You know when you go out hiking and before you’ve even started, you see a sign like this?
If you encounter a mountain lion, face lion, back away slowly. Be large. Shout. Keep children close. Pick up children without bending. If attacked, fight back.
If you're the nervous type, it can be unsettling.
Bay Curious listener Dave Fairburn wanted to know how much stock to put in these warnings -- he's a frequent hiker. He also wanted to know more about the Puma concolor, an animal that also goes by cougar, panther, ghost cat, mountain lion and more.
“I’ve never seen a mountain lion,” Fairburn says. “I don’t know anything about them, so I was kind of curious. Is it legitimate? Are they really here? Do I really need to think about them?”
Mountain lions are a top-of-the-food-chain type predator. Females can weigh between 80 to 85 pounds, and males get as big as 150 pounds.
Dave and I met at UC Santa Cruz to get answers from Associate Professor of Environmental Studies Chris Wilmers. He runs the Santa Cruz Puma Project, where researchers have been studying mountain lions for almost a decade. Together we walk off campus to an area with lots of redwoods trees, where mountain lions roam.
One of Fairburn’s first questions: How many mountain lions are there in the Bay Area?
“The short answer is, I don’t really know,” Wilmers says. His best guess is there are probably 50 or 60 mountain lions in the Santa Cruz Mountains, which stretches from south of San Francisco to Watsonville.
“And that’s probably the largest chunk of contiguous habitat for mountain lions in the Bay Area, so that would be the largest sub-population,” Wilmers says.
California’s Department of Fish and Wildlife estimates that there could be 4,000 to 6,000 mountain lions in California.
How worried should we be?
Our question-asker Fairburn worries when he’s out hiking and wants to know: Is he safe?
Wilmers says it’s important to keep things in perspective. Mountain lions actually go out of their way to avoid us. One way mountain lions avoid us is by shifting to a more nocturnal schedule than typical when they're in areas where humans go.
And as far as tracking us as prey? No, not a thing.
“What they really love to eat is deer,” Wilmers says. “About 95 percent of the calories they ingest come from deer. Their behavior is to try to avoid you, rather than seek you out as prey.”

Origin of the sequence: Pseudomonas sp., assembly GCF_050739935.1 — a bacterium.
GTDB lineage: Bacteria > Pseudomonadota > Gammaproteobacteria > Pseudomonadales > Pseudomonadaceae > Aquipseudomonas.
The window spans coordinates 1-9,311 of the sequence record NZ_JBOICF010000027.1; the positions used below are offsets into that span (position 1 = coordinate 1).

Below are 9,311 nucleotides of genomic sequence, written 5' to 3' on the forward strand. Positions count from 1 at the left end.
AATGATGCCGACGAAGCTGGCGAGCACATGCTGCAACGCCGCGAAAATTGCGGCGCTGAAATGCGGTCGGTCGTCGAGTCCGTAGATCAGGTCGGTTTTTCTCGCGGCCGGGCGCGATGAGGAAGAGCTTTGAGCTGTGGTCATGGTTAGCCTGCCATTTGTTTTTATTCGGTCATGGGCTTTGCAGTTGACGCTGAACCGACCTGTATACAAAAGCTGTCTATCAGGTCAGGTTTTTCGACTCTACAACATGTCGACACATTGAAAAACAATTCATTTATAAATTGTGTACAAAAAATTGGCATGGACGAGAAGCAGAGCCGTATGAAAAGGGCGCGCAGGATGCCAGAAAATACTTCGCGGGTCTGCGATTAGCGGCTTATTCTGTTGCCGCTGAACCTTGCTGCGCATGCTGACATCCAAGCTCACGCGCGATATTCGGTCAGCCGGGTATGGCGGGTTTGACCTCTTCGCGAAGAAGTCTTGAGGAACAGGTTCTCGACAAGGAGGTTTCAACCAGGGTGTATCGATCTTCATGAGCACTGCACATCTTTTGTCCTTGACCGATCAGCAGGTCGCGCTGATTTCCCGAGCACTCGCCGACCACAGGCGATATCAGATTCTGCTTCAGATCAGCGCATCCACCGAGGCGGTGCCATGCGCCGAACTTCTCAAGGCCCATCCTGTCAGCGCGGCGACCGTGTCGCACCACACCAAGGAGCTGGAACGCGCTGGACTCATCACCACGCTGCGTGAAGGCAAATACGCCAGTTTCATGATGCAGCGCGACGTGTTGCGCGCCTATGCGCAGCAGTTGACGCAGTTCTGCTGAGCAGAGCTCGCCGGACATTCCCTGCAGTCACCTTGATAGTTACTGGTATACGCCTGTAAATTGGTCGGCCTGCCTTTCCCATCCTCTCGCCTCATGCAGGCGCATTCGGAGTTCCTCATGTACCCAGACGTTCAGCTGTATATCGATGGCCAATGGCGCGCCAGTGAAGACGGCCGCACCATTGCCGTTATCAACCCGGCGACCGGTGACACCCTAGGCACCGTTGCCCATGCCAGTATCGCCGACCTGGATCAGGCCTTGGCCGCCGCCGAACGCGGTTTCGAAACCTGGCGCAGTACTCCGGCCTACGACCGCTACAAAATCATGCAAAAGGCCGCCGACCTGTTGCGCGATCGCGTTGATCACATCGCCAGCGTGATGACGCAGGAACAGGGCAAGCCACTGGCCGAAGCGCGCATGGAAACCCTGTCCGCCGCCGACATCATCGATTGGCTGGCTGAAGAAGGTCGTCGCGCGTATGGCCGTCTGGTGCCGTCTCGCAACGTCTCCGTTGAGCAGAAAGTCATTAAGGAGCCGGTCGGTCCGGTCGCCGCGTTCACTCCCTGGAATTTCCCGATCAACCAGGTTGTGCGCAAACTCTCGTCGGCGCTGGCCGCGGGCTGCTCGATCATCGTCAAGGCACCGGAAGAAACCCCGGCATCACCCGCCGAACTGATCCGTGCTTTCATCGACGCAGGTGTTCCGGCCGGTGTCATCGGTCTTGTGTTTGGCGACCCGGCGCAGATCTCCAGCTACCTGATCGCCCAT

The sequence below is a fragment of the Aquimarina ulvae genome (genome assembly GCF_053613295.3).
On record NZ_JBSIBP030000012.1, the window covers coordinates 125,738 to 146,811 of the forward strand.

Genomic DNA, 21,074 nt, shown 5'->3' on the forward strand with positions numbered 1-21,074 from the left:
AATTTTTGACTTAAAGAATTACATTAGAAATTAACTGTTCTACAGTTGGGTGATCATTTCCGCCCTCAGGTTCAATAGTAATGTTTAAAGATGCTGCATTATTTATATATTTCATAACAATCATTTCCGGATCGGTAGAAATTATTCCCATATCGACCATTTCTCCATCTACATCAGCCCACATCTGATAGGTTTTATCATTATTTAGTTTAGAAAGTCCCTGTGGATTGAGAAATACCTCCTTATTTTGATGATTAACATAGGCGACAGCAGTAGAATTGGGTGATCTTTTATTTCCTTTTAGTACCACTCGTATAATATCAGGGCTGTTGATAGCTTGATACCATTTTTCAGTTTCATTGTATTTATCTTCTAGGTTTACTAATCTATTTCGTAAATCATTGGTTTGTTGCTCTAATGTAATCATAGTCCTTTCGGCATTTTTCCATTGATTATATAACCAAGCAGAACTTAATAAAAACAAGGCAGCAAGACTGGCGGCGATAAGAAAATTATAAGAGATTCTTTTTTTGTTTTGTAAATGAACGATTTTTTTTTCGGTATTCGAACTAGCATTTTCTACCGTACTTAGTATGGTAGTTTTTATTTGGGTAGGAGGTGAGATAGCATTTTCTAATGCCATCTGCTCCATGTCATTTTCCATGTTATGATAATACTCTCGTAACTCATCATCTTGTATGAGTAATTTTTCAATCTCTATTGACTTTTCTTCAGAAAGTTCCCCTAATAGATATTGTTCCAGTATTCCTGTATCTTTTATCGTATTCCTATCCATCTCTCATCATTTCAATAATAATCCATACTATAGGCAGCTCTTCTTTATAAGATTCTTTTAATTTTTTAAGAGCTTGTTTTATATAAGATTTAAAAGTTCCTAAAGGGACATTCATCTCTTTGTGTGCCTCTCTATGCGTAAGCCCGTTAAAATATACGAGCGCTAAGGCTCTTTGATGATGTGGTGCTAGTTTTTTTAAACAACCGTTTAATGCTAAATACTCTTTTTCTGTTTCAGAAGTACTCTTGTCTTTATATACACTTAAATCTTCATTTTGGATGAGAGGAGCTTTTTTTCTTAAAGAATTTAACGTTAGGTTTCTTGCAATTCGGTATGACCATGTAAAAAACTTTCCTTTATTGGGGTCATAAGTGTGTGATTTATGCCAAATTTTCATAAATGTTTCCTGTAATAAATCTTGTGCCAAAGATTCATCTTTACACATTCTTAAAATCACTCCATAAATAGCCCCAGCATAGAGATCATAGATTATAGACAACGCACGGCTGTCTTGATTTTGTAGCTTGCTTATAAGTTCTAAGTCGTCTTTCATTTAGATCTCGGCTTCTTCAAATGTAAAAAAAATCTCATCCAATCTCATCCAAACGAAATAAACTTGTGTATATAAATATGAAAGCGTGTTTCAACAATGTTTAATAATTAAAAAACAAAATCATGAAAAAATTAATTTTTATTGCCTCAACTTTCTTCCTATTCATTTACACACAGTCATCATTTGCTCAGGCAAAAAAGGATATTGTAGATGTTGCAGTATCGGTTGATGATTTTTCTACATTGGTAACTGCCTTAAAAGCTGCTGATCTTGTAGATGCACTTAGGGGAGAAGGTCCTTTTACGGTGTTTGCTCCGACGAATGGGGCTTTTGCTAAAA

The Department of Fish and Wildlife keeps track of mountain lion attacks on humans. In the past three decades, there have been three deaths statewide, as well as 12 attacks that were not fatal. And no attacks on humans at all since 2014.
Wilmers likes to tell people it’s far more risky to drive a car or even brush your teeth. One of his favorite comparisons is how many people impale themselves on their toothbrush and die.
“You know, it’s something like 10 or 11 a year,” Wilmers says. “So probababilistically, you’ve got a greater chance of impaling yourself on your toothbrush than being killed by a mountain lion, but we don’t think of the toothbrush as being dangerous.”
If they’re avoiding us, this made Fairburn wonder about the one or two animals a year that find their way into towns, often on the peninsula. Wilmer says they’re basically lost.
“Those are almost always young animals, usually young males that are out looking for a new territory,” Wilmers says. “They essentially make a mistake and wander into a downtown.”
So, while humans are relatively safe, it's probably less safe for Fido and Fluffy. And for livestock in more remote areas.
Are They at Risk?
We’ve mostly been talking about whether we’re in danger of mountain lions. But it’s also worth asking: Are they in danger of us?
Mountain lions depend on having space to roam. The more space humans take up, and the more open space we cut into smaller pieces with roads and freeways, the more we put them at risk.
There are efforts to build tunnels under Highways 101 and 280 to give the mountain lions a way to get around. That’s because so many are being hit and killed by cars. Last year, UC Davis counted 48 mountain lions deaths on California roads. But the co-director of UC Davis's Road Ecology Center, Fraser Shilling, says the actual number of roadkill deaths could be double that.
If the population of mountain lions in the Santa Cruz Mountains ends up isolated -- and can’t diversify its gene pool -- Wilmers says they’d probably go extinct within 100 years.
How Do They Mate?
If there are so few and if they’re pretty spread out, how do they find each other in the first place? You know ... to mate?
The males pick a spot on what’s basically a “mountain lion highway” in the woods. They scratch the ground, pee and leave.
When a female comes looking for a mate, if she likes what she smells, she caterwauls. It sounds kind of like your neighborhood cat in heat, but a lot louder and deeper. Wilmers says researchers think mountain lions set up these communication hot spots in places where they can hear the female from long distances.
Once she caterwauls, she waits. And if a male finds her, the happy couple spend two or three days together. Three months later, baby mountain lions!